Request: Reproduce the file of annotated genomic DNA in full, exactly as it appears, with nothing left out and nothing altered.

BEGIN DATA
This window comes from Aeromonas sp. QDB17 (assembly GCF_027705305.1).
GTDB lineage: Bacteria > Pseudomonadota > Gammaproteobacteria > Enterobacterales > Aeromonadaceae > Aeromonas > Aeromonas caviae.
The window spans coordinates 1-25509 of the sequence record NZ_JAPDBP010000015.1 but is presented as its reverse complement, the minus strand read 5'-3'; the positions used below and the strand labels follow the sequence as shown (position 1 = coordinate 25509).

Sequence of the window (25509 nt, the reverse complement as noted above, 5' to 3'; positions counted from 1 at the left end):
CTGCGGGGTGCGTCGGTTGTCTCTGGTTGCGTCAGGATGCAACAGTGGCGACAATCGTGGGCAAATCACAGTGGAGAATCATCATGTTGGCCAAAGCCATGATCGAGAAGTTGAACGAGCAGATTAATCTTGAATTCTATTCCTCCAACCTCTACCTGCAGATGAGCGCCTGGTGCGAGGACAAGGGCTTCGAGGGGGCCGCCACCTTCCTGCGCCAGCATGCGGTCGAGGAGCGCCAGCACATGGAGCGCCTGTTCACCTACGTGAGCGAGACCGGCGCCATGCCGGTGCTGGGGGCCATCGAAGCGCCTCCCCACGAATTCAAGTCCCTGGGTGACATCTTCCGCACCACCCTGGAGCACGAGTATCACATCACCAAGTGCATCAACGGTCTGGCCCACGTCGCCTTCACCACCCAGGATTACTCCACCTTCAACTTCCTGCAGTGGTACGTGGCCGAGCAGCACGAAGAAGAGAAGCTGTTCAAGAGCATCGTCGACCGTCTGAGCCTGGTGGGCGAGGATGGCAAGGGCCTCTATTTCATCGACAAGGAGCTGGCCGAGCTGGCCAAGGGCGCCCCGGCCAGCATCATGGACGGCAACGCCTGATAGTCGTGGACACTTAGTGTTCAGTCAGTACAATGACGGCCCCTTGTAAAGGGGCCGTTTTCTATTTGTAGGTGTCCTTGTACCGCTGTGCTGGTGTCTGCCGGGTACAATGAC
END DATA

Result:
This window comes from Aeromonas sp. QDB17 (assembly GCF_027705305.1).
GTDB lineage: Bacteria > Pseudomonadota > Gammaproteobacteria > Enterobacterales > Aeromonadaceae > Aeromonas > Aeromonas caviae.
The window spans coordinates 1-25509 of the sequence record NZ_JAPDBP010000015.1 but is presented as its reverse complement, the minus strand read 5'-3'; the positions used below and the strand labels follow the sequence as shown (position 1 = coordinate 25509).

Sequence of the window (25509 nt, the reverse complement as noted above, 5' to 3'; positions counted from 1 at the left end):
CTGCGGGGTGCGTCGGTTGTCTCTGGTTGCGTCAGGATGCAACAGTGGCGACAATCGTGGGCAAATCACAGTGGAGAATCATCATGTTGGCCAAAGCCATGATCGAGAAGTTGAACGAGCAGATTAATCTTGAATTCTATTCCTCCAACCTCTACCTGCAGATGAGCGCCTGGTGCGAGGACAAGGGCTTCGAGGGGGCCGCCACCTTCCTGCGCCAGCATGCGGTCGAGGAGCGCCAGCACATGGAGCGCCTGTTCACCTACGTGAGCGAGACCGGCGCCATGCCGGTGCTGGGGGCCATCGAAGCGCCTCCCCACGAATTCAAGTCCCTGGGTGACATCTTCCGCACCACCCTGGAGCACGAGTATCACATCACCAAGTGCATCAACGGTCTGGCCCACGTCGCCTTCACCACCCAGGATTACTCCACCTTCAACTTCCTGCAGTGGTACGTGGCCGAGCAGCACGAAGAAGAGAAGCTGTTCAAGAGCATCGTCGACCGTCTGAGCCTGGTGGGCGAGGATGGCAAGGGCCTCTATTTCATCGACAAGGAGCTGGCCGAGCTGGCCAAGGGCGCCCCGGCCAGCATCATGGACGGCAACGCCTGATAGTCGTGGACACTTAGTGTTCAGTCAGTACAATGACGGCCCCTTGTAAAGGGGCCGTTTTCTATTTGTAGGTGTCCTTGTACCGCTGTGCTGGTGTCTGCCGGGTACAATGAC